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Natural, Cold-Fighting Essential Oils for Your Sick Day

Wednesday, January 05, 2022 10:13 AM

By: Lauren McRae

Colds can send us scrambling to store shelves in search of medicines that bring relief. You may want to consider adding essential oils to your cold-fighting arsenal. Essential oils are concentrated plant extracts that can boost your mood and help with congestion.

And, they may also be helpful for mild COVID-19 symptoms.

Essential Oils for Colds

Leslie Mendoza Temple, MD, Medical Director of the NorthShore Integrative Medicine Program, says her favorite essential oil for a cold is eucalyptus because it helps refresh and open nasal passages. To use, you can splash some drops on the walls of the shower or add them to a very warm and wet washcloth. Breathe the eucalyptus aroma in from the steam several times a day when feeling congested.

Dr. Mendoza Temple also suggests:

  • Rose may help promote a happier mood and calm an anxious mind.
  • Ginger’s prokinetic (enhancing gastrointestinal motility) and anti-inflammatory effects may help reduce nausea and joint or muscle pain.
  • Oregano oil – 2 drops in the mouth or diluted in water and gargled/swallowed - may help sore throat symptoms while also serving as a mild disinfectant. The initial sensation can be burning or tingling and the taste is bitter but it dissipates over time.

Lori Walsh, MD, NorthShore Integrative Medicine physician and a Fellow at the Andrew Weil Center for Integrative Medicine, said simply smelling a few drops on a cotton ball may create the effect you are looking for. For example, use eucalyptus to open the airway or lavender to create a feeling of relaxation.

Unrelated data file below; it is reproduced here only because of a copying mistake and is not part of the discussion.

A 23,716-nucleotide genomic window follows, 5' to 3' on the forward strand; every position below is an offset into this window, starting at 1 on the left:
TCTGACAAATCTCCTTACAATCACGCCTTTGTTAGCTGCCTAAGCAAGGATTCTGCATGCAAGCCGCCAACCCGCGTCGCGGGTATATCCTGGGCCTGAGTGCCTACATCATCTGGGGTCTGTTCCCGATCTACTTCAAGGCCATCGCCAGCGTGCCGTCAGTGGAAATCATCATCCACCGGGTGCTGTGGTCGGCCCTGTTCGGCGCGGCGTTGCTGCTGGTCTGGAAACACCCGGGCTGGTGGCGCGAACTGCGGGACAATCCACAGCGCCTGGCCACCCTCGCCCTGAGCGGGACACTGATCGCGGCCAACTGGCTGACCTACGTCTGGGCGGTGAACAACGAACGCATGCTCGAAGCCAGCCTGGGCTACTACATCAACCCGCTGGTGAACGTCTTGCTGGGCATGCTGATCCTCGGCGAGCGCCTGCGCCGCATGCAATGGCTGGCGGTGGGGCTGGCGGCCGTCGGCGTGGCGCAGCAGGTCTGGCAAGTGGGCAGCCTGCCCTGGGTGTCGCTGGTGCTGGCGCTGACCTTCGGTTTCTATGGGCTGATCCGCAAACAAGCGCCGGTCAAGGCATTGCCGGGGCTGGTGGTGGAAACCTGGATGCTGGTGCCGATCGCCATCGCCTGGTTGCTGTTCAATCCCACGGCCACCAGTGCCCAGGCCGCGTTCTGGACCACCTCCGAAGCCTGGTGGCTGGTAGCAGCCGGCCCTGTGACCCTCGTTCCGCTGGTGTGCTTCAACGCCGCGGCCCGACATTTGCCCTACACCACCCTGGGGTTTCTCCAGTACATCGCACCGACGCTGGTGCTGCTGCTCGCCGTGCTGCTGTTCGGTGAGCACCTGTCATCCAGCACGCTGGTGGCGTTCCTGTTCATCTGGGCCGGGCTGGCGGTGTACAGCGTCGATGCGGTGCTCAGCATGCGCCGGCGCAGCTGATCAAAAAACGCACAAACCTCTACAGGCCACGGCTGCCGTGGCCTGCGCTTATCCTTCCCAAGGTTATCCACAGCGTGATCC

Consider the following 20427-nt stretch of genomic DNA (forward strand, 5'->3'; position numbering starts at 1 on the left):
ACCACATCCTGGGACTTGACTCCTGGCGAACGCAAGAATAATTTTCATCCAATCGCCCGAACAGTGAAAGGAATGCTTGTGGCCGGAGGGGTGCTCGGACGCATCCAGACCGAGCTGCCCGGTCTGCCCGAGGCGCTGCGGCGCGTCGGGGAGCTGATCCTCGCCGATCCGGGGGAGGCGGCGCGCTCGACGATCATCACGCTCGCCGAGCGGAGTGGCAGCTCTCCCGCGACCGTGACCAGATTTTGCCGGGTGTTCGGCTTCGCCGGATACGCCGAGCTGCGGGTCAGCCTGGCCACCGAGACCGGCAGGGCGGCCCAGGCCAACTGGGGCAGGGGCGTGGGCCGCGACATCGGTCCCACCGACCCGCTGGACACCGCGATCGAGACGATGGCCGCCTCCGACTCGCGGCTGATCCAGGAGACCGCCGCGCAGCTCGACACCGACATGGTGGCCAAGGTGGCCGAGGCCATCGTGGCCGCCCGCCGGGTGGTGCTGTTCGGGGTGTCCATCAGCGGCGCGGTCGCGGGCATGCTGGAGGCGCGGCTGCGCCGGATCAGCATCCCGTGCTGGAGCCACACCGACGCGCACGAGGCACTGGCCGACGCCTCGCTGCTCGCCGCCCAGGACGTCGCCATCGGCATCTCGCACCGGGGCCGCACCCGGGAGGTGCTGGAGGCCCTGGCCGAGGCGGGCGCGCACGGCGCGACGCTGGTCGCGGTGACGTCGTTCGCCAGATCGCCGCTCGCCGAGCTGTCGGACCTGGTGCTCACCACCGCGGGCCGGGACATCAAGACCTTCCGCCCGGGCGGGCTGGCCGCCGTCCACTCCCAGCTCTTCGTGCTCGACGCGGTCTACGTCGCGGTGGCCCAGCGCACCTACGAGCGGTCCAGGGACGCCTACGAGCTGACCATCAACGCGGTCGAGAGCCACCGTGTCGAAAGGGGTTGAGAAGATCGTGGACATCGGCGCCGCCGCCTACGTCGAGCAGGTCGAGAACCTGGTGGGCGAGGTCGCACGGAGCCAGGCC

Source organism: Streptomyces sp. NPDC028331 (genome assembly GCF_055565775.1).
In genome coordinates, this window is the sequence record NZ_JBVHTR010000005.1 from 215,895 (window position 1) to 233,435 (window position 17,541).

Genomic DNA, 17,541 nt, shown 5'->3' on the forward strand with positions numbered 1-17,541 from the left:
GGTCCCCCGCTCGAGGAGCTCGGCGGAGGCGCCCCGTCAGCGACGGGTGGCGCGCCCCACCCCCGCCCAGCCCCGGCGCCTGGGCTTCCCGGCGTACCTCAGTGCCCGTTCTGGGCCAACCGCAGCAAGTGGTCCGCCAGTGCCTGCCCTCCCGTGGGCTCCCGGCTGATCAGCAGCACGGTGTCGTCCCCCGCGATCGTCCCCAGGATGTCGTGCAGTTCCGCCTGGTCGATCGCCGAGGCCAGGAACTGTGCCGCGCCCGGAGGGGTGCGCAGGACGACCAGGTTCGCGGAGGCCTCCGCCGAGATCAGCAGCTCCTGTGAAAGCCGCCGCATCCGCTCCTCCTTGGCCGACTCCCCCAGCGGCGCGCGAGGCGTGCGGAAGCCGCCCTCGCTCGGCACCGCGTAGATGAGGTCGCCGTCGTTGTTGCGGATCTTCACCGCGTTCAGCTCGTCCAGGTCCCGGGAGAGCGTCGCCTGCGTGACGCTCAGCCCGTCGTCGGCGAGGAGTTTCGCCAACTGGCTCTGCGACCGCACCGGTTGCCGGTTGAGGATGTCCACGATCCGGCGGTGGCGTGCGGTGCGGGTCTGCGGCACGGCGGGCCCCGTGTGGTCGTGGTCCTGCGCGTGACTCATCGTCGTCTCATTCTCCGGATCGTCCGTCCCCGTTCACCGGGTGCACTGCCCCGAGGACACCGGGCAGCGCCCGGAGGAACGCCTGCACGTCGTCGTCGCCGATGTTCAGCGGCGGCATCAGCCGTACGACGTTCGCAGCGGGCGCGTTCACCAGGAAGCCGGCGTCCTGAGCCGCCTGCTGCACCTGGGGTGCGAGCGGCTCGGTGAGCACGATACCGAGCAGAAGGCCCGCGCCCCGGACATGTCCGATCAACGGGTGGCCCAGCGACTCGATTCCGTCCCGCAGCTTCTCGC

Dr. Walsh answers these questions about essential oils:

Who should not use essential oils?
Dr. Walsh: Some medical concerns arise for people with kidney failure, liver disease, hypertension, seizure disorder, moderate to severe asthma, and anyone with skin sensitivity or allergies. Pregnant women should not use them in the first trimester. Children age 3 and younger should not use peppermint or menthol because the airway can constrict.

Another caution: Anyone with allergies to any of these substances should avoid the specific essential oil that could trigger them.

Are essential oils supposed to be used alongside medications or can they be used alone?
Dr. Walsh: Essential oils can be used with a prescription or over-the-counter medicines.

Is there a standard dosage for essential oil use? If not, how do you gauge how much you should use?
Dr. Walsh: When used on the body, essential oils must be diluted in a carrier oil. This dilution percentage depends on what part of the body or if it is needed for an adult or child.

Remember to always make sure to read directions before you use essential oils, and check to see how often they can be used. Do not ingest essential oils unless under medical supervision from a knowledgeable professional.